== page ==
Is David Copperfield staring at me?
No. That’s ridiculous. He’s in the middle of performing a show for 740 people at the MGM Grand. I’m just so close to the stage that it’s probably difficult for him to avoid making eye contact. I mean, his publicity team seated my friend — a fellow journalist — and me so near the action that we can read the cue cards taped to the ground.
Everyone around us is really into this. I think I saw the lady next to me shed a tear after he dedicated an illusion to his late father. This isn’t the place for two sceptical journalists.
Whoa: He just made a car appear, seemingly, out of thin air. I’m legitimately impressed. But OK, now I’m positive he’s looking at us. He’s looking at us at the end of every illusion! It’s like he’s trying to gauge our enthusiasm, or something. And my buddy isn’t clapping. At all.
Oh. My. God. Copperfield noticed he wasn’t clapping. Copperfield just looked at me, pointed at my friend, then mimicked a yawn. In the middle of his show! In front of the entire crowd!
If only I knew how to vanish into thin air.
A MAGICAL TREK
I’ve just been picked up in a van and dropped off in front of a nondescript factory building about 10 minutes from the Vegas Strip. Copperfield comes outside to greet me in the parking lot. It’s very hot, and he is wearing all black.
For the last 13 years, he has performed 15 times a week at the MGM. I will be attending one of these performances the following evening, but first I’m here to tour Copperfield’s International Museum and Library of the Conjuring Arts. That’s what the 59-year-old calls his private collection of more than 80,000 magic artefacts, which includes Harry Houdini’s straitjacket, water torture chamber and mirror handcuffs.
He’s spent the last two decades — and hundreds of millions of dollars — amassing the collection, which is not open to the public. Tours are mostly reserved for other magicians or filmmakers like Francis Ford Coppola, Guillermo del Toro and Louis Leterrier, the latter of whom directed Now You See Me. The magic heist flick — which took the industry by surprise when it grossed $351.7 million (Dh1.29 billion) worldwide in 2013 — included an illusion inspired by one of Copperfield’s. Accordingly, he was brought in as a co-producer on the sequel, Now You See Me 2, whose screenplay he consulted on.
But more on that later. Copperfield is eager to begin the tour, which he clearly has down pat. No less than a minute after we’ve been introduced, he launches into a back story that explains why this place exists.
“So my particular contribution to magic is to combine magic with story,” he says. “And this is a story — my story.”
He points to a sign overhead that reads “Korby’s Men’s Shop.” That was the name of his parents’ clothing store in New Jersey, where he’d hang out as a boy — he was born David Seth Kotkin — practicing magic tricks and helping stock shelves. To pay homage to his late mother and father, he replicated the store in the museum.
He instructs me to walk into the dressing room of the “store” and pull on a tie. A door slides open and now we’re in what looks like a living room. There’s a big leather couch and a table with dozens of artefacts on it; these are items he’s recently won in an auction — at a cost of more than $300,000 — that have yet to be catalogued.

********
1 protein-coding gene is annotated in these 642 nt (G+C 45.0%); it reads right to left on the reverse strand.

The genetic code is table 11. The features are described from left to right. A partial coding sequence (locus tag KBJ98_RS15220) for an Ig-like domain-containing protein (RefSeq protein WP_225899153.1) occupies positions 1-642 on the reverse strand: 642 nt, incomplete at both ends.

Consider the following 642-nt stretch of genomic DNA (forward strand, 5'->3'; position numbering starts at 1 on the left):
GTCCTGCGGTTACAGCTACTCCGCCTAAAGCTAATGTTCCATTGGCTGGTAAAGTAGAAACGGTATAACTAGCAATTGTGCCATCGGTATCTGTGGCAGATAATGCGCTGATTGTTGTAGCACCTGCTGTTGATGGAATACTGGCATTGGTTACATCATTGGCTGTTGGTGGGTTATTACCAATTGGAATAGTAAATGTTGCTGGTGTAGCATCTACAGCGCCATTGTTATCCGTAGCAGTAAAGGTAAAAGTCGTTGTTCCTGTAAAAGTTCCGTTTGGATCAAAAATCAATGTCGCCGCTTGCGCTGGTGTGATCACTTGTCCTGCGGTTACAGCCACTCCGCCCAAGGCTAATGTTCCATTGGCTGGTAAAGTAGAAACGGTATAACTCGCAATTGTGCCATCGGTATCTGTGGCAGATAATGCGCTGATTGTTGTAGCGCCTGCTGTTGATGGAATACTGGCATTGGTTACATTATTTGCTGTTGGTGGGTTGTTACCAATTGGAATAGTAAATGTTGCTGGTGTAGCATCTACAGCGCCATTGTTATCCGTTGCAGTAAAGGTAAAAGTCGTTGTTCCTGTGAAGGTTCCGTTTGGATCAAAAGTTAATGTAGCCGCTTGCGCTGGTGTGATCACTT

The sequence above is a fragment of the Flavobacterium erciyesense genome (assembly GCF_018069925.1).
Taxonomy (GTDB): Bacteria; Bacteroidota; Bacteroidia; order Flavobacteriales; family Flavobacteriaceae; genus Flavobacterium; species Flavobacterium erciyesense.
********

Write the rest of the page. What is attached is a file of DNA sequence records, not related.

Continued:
“As a storyteller,” he says, “this is part of how you can inspire other people. Yeah, I got a bunch of stuff. Islands. But I think these things are different. I have an obligation, with these things, to keep magicians’ stories going forward.”
And yes, by the way, Copperfield does have islands. The Islands of Copperfield Bay, otherwise known as Musha Cay, where he stays 10 weeks a year. The rest of the time, he rents out the plush Bahamas digs for $39,000 a day. Penelope Cruz and Javier Bardem got married there, he tells me. “On Pinterest, it’s one of the top 20 pinned places in the world,” he says.
Copperfield is rich. Forbes estimates his fortune to be $800 million, making him the highest-grossing entertainer behind only Oprah Winfrey. I know this because he tells me.
“I’m a magician, but on the Forbes list, I’m No. 20,” he says. “And that’s pretty good. Beyonce is not 20. I love her. But Tom Cruise, Beyonce — I’m doing as good if not better than them with a magic show.”
Despite his financial success, it’s obvious that Copperfield wishes magic were more respected. He spearheaded the movement that led to Congressional Resolution 642, which would make magic recognised “as a rare and valuable art form and national treasure.” In practical terms, the bill would allow money from artistic grants to go toward magic as it does for painting, dance or music.
“The art form [of magic] is one that has done a lot of good,” he says. “It’s the snickering that makes me work so hard. ‘Oh, did your mom give you a ride home after your magic show?’ Or people making funny gestures mimicking me. I think that stuff is fun. This is not a story about David Copperfield fighting — well, isn’t the analogy Star Wars? Who are the fans of Star Wars, classically? Nerds. But it makes a billion dollars. Mine is a similar situation.”
In fact, part of the reason Copperfield wanted to be involved with the Now You See Me franchise was because he thought the first film succeeded in helping to make magic “cool” again. The first film followed an elite group of magicians called the Four Horsemen who pull off elaborate stunts that often end with the crowd being showered with money. The sequel — which stars Jesse Eisenberg, Dave Franco, Woody Harrelson, Mark Ruffalo and newcomer Lizzy Caplan — follows the Horsemen as they globe-trot, trying to evade the FBI and still impress the public with their illusions.
HOLLYWOOD LOVES MAGIC
Hollywood, at least, has certainly taken an interest in magic. Ridley Scott recently announced plans to make a movie about Los Angeles’ famed Magic Castle, which itself is being franchised to venues in China, the Middle East and Europe. And recently, the trades reported that Sacha Baron Cohen would star in Mandrake the Magician, an adaptation of a comic book strip about an illusionist who defeats evil through hypnosis.